A mechanism for heart damage in Diabetes!

Frank Russo, January 04 2007.

Great lateral thinking is a real blessing, and if it sometimes fails you by making you jump to conclusions, it's usually because the information is suspect. It is generally thought that heart attacks hit you out of the blue like a thunderbolt! This however is often not the case in diabetes.

The heart of a diabetic will tend to deteriorate with time, especially if the insulin production is cranked-up all the time. Most diabetics are constantly told to keep the sugar low. However it is wrong to be told to only test the glucose after at least two hours... you must make sure that the sugar does result in a post-meal peak. This is important because one could be having low sugar salads constantly, with resultantly very low blood sugars. However your muscles need stored glycogen. In my big muscular frame I probably need about 1 kilogram of glycogen and at least 2 kilos of water dedicated to this glycogen usage. This tends to explain why people on salads loose weight quickly: they are losing their water and their glycogen with resulting muscle weakness.

This should not be very significant for cardiac muscle, for the latter is not a great user of glycogen directly. However, if one has a very strong heart, with its cells full of mitochondria - mitochondrial respiration of glucose being the process by which the heart gets a lot of its energy - then the glucose should definitely not be constantly at 4 or 5 millimoles/litre. If this becomes the case, you will find that you will have a nagging tired and sometimes painful heart, as its full range of energy may not be instantly available! On such a dietary regime, the heart may become progressively weaker with an eventual infarct as a real possibility!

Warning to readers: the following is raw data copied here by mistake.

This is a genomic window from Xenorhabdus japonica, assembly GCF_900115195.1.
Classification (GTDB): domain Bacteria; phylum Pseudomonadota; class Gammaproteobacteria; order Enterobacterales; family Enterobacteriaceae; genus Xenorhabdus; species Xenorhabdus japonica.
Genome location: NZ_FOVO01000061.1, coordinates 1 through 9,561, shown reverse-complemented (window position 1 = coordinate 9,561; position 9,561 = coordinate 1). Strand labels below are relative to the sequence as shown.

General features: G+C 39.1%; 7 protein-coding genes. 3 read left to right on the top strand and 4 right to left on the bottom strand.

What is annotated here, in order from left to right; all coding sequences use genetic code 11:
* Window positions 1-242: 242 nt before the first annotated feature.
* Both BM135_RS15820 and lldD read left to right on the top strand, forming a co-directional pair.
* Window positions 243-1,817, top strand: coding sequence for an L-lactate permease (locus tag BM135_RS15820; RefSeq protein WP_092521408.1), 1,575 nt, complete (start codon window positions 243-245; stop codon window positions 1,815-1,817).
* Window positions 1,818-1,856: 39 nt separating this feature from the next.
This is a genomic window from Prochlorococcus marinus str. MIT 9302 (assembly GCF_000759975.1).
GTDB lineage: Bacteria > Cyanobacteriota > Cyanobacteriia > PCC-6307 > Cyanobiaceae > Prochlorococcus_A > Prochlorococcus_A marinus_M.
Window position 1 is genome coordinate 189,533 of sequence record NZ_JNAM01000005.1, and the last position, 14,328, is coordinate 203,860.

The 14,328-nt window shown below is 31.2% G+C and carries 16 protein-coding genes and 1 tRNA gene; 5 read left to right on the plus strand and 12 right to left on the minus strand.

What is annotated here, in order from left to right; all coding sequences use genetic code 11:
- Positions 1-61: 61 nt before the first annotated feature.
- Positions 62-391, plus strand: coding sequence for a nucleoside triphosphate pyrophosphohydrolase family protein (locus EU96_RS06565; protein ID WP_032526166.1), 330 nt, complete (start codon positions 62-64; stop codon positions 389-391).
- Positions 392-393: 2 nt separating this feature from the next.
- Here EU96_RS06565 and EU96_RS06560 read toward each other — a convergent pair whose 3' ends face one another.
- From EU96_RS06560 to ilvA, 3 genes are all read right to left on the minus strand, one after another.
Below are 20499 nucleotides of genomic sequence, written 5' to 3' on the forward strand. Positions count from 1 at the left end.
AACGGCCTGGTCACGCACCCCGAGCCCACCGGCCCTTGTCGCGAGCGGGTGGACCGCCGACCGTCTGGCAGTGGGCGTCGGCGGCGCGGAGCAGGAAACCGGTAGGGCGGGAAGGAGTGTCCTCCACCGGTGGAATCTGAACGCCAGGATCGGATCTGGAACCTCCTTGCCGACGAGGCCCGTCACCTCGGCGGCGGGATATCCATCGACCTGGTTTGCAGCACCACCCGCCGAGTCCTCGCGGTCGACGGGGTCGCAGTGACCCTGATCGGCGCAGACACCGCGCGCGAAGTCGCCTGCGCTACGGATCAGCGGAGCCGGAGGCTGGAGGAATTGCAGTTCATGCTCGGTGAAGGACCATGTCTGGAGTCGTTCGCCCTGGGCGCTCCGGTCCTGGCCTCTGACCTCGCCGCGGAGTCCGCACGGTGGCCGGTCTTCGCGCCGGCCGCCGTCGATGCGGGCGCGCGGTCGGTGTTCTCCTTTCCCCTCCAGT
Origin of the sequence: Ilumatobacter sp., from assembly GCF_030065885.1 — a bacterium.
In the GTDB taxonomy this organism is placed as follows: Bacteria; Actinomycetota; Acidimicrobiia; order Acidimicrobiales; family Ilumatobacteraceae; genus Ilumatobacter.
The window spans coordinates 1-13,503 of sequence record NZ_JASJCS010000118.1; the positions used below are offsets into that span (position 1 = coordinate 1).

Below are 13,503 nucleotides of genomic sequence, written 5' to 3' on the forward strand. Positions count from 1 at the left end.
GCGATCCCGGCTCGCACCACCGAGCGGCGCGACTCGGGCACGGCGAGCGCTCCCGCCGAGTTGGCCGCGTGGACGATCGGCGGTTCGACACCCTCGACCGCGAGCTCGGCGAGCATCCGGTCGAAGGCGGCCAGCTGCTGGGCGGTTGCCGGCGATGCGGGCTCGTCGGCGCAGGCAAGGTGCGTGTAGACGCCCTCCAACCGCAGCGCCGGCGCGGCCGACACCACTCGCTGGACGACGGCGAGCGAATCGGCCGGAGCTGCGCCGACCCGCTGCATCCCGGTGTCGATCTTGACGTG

Even a very high transient peak would be okay, because its brevity would tend not to glycosilate the proteins, so that bodily functions are not really impaired. This is analogous to how the 440 watts transient peaks of my MO5, (which I used to have before I sold my hifi), did not cause much damage, rather it was the Telarc's artificial loading of the tweeters in "Star Tracks" that may have been a problem!

So in conclusion, the important thing is that - like a stereo - one should have some dynamic range in his glucoses. Metformin is good because it does not appear to impair this. So do test your peak glucoses as well as your plateaus sometimes, just to make sure there's plenty of glucose available for your heart instantly!